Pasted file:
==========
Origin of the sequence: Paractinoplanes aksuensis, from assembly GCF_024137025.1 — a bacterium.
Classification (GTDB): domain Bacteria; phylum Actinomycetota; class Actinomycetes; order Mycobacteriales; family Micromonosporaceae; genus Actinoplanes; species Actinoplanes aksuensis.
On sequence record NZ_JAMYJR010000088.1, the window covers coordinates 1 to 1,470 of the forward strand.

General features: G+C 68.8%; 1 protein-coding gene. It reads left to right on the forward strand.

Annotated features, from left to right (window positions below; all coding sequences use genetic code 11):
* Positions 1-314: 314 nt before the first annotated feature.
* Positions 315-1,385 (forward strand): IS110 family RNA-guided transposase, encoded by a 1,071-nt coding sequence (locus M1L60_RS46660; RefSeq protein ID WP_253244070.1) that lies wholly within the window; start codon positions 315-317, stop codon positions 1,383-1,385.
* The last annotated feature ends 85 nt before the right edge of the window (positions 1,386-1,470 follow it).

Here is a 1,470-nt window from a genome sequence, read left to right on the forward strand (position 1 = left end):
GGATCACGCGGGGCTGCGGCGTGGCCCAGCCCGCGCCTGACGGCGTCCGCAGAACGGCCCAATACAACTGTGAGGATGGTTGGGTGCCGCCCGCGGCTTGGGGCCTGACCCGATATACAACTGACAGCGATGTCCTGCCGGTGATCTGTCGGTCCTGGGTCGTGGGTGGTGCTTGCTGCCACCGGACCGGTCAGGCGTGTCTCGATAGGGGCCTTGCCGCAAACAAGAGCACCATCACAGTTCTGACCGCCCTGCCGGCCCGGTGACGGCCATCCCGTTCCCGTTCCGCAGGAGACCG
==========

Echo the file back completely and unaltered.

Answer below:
Origin of the sequence: Paractinoplanes aksuensis, from assembly GCF_024137025.1 — a bacterium.
Classification (GTDB): domain Bacteria; phylum Actinomycetota; class Actinomycetes; order Mycobacteriales; family Micromonosporaceae; genus Actinoplanes; species Actinoplanes aksuensis.
On sequence record NZ_JAMYJR010000088.1, the window covers coordinates 1 to 1,470 of the forward strand.

General features: G+C 68.8%; 1 protein-coding gene. It reads left to right on the forward strand.

Annotated features, from left to right (window positions below; all coding sequences use genetic code 11):
* Positions 1-314: 314 nt before the first annotated feature.
* Positions 315-1,385 (forward strand): IS110 family RNA-guided transposase, encoded by a 1,071-nt coding sequence (locus M1L60_RS46660; RefSeq protein ID WP_253244070.1) that lies wholly within the window; start codon positions 315-317, stop codon positions 1,383-1,385.
* The last annotated feature ends 85 nt before the right edge of the window (positions 1,386-1,470 follow it).

Here is a 1,470-nt window from a genome sequence, read left to right on the forward strand (position 1 = left end):
GGATCACGCGGGGCTGCGGCGTGGCCCAGCCCGCGCCTGACGGCGTCCGCAGAACGGCCCAATACAACTGTGAGGATGGTTGGGTGCCGCCCGCGGCTTGGGGCCTGACCCGATATACAACTGACAGCGATGTCCTGCCGGTGATCTGTCGGTCCTGGGTCGTGGGTGGTGCTTGCTGCCACCGGACCGGTCAGGCGTGTCTCGATAGGGGCCTTGCCGCAAACAAGAGCACCATCACAGTTCTGACCGCCCTGCCGGCCCGGTGACGGCCATCCCGTTCCCGTTCCGCAGGAGACCG